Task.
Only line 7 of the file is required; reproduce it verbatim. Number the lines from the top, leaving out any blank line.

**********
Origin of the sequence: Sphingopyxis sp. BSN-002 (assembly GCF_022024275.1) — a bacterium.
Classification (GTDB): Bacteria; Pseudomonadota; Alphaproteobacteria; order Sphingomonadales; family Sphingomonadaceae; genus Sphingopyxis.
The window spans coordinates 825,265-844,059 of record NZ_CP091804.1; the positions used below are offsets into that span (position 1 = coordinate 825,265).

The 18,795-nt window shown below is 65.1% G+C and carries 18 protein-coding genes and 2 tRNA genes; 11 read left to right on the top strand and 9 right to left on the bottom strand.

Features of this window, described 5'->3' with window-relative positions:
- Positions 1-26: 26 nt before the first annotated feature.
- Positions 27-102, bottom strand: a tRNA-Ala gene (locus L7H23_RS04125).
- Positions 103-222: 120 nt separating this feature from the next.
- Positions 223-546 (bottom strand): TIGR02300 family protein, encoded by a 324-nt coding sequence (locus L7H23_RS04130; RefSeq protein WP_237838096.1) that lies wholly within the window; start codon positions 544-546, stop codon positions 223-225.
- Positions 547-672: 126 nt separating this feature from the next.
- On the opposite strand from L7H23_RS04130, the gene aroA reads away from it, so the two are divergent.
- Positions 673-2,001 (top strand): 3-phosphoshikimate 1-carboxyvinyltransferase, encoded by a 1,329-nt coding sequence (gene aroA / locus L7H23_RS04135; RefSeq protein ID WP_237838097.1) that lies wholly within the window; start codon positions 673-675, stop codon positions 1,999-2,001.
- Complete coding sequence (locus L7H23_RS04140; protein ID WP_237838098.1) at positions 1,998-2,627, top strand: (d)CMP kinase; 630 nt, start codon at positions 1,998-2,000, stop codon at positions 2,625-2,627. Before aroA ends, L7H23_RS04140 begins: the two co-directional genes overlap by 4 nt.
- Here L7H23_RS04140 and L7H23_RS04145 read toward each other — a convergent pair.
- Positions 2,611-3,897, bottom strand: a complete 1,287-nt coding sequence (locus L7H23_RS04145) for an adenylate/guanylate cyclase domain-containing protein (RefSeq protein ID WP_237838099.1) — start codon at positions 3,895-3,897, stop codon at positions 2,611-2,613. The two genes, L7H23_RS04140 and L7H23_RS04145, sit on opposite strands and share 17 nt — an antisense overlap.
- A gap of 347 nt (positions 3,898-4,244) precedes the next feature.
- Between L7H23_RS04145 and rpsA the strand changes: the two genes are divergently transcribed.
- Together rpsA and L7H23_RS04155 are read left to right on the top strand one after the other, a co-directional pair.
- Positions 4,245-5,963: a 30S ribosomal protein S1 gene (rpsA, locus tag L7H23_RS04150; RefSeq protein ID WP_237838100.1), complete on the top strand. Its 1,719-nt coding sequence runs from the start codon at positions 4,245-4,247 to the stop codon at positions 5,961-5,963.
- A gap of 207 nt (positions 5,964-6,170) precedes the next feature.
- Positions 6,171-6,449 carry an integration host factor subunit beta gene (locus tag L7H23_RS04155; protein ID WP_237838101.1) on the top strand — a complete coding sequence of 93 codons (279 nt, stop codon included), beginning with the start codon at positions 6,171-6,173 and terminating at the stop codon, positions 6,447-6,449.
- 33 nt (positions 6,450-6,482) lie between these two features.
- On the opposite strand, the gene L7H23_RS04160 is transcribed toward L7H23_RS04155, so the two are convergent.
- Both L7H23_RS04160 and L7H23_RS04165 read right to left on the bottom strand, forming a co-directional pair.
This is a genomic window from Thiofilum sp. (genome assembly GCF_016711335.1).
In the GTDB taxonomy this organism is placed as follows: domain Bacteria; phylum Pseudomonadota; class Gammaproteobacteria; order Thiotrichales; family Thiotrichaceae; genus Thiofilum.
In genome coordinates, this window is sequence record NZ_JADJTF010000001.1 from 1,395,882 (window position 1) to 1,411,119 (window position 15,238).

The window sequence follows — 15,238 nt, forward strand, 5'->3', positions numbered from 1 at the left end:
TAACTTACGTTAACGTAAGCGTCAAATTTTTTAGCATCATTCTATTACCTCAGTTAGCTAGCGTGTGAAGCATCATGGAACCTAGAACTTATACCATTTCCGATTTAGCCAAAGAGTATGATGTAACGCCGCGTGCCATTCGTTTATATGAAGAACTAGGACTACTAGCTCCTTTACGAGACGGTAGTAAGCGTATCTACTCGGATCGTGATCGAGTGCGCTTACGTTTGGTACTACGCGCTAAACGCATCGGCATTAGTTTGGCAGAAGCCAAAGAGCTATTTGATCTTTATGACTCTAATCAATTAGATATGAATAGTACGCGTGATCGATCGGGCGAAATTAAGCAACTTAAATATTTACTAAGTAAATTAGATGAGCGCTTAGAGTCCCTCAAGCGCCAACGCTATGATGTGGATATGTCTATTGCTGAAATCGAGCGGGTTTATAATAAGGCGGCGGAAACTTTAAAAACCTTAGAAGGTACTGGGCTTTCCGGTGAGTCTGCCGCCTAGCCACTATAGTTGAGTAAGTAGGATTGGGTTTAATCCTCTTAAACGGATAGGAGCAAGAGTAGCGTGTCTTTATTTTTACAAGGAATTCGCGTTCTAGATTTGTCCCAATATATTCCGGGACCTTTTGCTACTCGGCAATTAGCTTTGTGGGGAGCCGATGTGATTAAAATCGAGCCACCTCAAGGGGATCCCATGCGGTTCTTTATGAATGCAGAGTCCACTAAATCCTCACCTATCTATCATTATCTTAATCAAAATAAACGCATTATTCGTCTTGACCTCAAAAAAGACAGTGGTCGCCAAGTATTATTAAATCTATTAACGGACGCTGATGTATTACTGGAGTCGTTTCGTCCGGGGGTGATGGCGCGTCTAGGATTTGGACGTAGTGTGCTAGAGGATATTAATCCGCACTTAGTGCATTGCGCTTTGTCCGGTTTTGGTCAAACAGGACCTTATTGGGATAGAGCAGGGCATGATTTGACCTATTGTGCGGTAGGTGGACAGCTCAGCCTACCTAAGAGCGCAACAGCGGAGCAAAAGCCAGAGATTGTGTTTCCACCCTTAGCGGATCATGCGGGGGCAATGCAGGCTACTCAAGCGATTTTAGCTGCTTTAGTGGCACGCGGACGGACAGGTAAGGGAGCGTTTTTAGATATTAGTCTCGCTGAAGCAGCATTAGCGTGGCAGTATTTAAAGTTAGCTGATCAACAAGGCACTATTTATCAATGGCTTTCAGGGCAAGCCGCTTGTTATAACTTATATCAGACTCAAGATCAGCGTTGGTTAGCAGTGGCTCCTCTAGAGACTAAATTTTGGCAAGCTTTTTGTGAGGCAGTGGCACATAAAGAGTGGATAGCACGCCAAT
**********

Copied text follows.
- Positions 27-102, bottom strand: a tRNA-Ala gene (locus L7H23_RS04125).